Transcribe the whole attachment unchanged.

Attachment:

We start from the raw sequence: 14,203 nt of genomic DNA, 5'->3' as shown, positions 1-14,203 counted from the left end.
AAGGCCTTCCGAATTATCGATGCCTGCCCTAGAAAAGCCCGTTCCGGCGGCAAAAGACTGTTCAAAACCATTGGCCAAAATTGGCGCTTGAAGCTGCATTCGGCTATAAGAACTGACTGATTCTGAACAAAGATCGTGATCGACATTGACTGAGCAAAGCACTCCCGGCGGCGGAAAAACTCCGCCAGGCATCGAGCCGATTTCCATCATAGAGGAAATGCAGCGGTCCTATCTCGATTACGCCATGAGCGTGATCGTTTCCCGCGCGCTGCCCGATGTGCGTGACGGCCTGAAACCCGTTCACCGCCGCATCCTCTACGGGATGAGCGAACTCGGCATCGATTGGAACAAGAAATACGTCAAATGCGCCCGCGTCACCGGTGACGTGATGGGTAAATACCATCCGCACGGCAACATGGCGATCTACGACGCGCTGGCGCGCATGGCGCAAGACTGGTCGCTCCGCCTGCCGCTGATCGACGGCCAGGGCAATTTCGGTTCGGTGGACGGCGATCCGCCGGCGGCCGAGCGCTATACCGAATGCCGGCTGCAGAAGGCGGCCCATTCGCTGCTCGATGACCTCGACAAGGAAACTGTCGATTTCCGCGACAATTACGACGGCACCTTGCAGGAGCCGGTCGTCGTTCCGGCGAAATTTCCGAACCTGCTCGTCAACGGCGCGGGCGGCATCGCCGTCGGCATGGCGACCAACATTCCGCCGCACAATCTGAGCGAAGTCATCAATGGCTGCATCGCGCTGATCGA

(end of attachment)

We start from the raw sequence: 14,203 nt of genomic DNA, 5'->3' as shown, positions 1-14,203 counted from the left end.
AAGGCCTTCCGAATTATCGATGCCTGCCCTAGAAAAGCCCGTTCCGGCGGCAAAAGACTGTTCAAAACCATTGGCCAAAATTGGCGCTTGAAGCTGCATTCGGCTATAAGAACTGACTGATTCTGAACAAAGATCGTGATCGACATTGACTGAGCAAAGCACTCCCGGCGGCGGAAAAACTCCGCCAGGCATCGAGCCGATTTCCATCATAGAGGAAATGCAGCGGTCCTATCTCGATTACGCCATGAGCGTGATCGTTTCCCGCGCGCTGCCCGATGTGCGTGACGGCCTGAAACCCGTTCACCGCCGCATCCTCTACGGGATGAGCGAACTCGGCATCGATTGGAACAAGAAATACGTCAAATGCGCCCGCGTCACCGGTGACGTGATGGGTAAATACCATCCGCACGGCAACATGGCGATCTACGACGCGCTGGCGCGCATGGCGCAAGACTGGTCGCTCCGCCTGCCGCTGATCGACGGCCAGGGCAATTTCGGTTCGGTGGACGGCGATCCGCCGGCGGCCGAGCGCTATACCGAATGCCGGCTGCAGAAGGCGGCCCATTCGCTGCTCGATGACCTCGACAAGGAAACTGTCGATTTCCGCGACAATTACGACGGCACCTTGCAGGAGCCGGTCGTCGTTCCGGCGAAATTTCCGAACCTGCTCGTCAACGGCGCGGGCGGCATCGCCGTCGGCATGGCGACCAACATTCCGCCGCACAATCTGAGCGAAGTCATCAATGGCTGCATCGCGCTGATCGA